Background: Initial pulmonary Pseudomonas aeruginosa infection in patients with cystic fibrosis (CF) is currently treated with intensive antibiotic therapy. At this stage, inflammation and tissue injury might have already occurred. Moreover, bacterial eradication is not always achieved. Prophylactic treatment against P aeruginosa seemed to have a preventive effect in retrospective studies. A study was undertaken to establish prospectively the effect of cycled prophylactic treatment on prevention of initial P aeruginosa infection in children with CF.
Methods: This 3-year triple-blind randomised controlled trial included 65 children with CF without P aeruginosa infection. Intervention existed of 3-monthly 3-week treatments with oral ciprofloxacin and inhaled colistin or both placebo controls. The primary outcome was P aeruginosa infection. Secondary outcomes were serum anti-Pseudomonas antibodies, pulmonary function, exacerbations, chest x-ray scores, inflammation parameters, respiratory pathogens and antimicrobial resistance.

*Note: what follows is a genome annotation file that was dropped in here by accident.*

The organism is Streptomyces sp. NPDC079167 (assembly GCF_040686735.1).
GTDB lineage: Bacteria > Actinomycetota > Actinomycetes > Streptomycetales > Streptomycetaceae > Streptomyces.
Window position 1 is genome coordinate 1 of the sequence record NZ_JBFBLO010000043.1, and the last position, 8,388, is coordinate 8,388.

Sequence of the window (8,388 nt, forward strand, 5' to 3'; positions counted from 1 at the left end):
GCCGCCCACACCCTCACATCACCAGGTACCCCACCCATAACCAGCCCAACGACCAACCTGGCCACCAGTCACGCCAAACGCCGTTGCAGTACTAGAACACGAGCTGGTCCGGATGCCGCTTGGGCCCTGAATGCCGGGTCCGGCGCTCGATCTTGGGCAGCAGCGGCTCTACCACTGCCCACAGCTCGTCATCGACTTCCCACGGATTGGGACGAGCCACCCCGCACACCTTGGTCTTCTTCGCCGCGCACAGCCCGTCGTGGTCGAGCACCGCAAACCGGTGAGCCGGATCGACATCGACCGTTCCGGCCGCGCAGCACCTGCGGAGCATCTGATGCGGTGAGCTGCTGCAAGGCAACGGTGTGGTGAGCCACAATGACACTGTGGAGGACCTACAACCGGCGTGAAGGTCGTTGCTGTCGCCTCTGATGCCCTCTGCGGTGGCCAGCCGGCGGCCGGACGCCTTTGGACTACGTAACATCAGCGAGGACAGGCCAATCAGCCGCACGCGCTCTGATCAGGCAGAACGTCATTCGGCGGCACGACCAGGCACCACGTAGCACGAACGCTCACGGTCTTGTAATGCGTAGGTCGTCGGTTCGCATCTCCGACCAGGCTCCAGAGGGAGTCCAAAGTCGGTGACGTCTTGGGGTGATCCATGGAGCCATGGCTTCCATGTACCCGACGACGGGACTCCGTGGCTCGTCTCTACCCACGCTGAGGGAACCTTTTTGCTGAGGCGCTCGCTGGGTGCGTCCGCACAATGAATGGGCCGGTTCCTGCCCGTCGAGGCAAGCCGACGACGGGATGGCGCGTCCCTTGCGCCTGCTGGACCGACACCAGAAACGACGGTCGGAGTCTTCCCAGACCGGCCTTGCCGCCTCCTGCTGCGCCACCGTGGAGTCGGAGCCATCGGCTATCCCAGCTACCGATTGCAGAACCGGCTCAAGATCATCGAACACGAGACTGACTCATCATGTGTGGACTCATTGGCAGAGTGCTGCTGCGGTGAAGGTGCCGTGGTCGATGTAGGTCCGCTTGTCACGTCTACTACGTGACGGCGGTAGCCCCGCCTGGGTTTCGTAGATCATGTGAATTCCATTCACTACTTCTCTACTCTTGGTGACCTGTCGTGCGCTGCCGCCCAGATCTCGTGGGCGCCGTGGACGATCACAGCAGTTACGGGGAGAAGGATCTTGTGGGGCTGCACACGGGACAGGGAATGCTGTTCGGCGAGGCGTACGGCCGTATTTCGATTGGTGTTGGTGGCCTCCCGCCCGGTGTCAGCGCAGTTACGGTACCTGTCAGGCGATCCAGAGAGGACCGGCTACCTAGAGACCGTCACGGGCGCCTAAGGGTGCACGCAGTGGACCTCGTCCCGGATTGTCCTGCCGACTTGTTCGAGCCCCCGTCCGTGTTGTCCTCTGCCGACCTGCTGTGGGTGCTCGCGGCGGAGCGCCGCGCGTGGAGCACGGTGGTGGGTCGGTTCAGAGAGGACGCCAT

Results: There was no difference in acquisition of P aeruginosa infection between the control and treatment groups (annual incidence 14% vs 11%; HR 0.738, 95% CI 0.299 to 1.822). Anti-Pseudomonas antibodies emerged earlier in the control group, but this difference had disappeared after 3 years. Chronic infection was observed in 19% of controls and 12% of treated patients. Decline in pulmonary function and other clinical outcomes did not differ between the two groups. In the treatment group, significantly fewer Gram-positive bacteria and Enterobacteriaceae were observed but there were more non-P aeruginosa non-fermentative Gram-negative bacteria. Conclusions Three-monthly cycled anti-P aeruginosa prophylaxis does not reduce the risk of initial and chronic infection in P aeruginosa-negative children with CF of all ages. Shifts in bacterial colonisation demand caution. Trial Registration Number ISRCTN 11604593.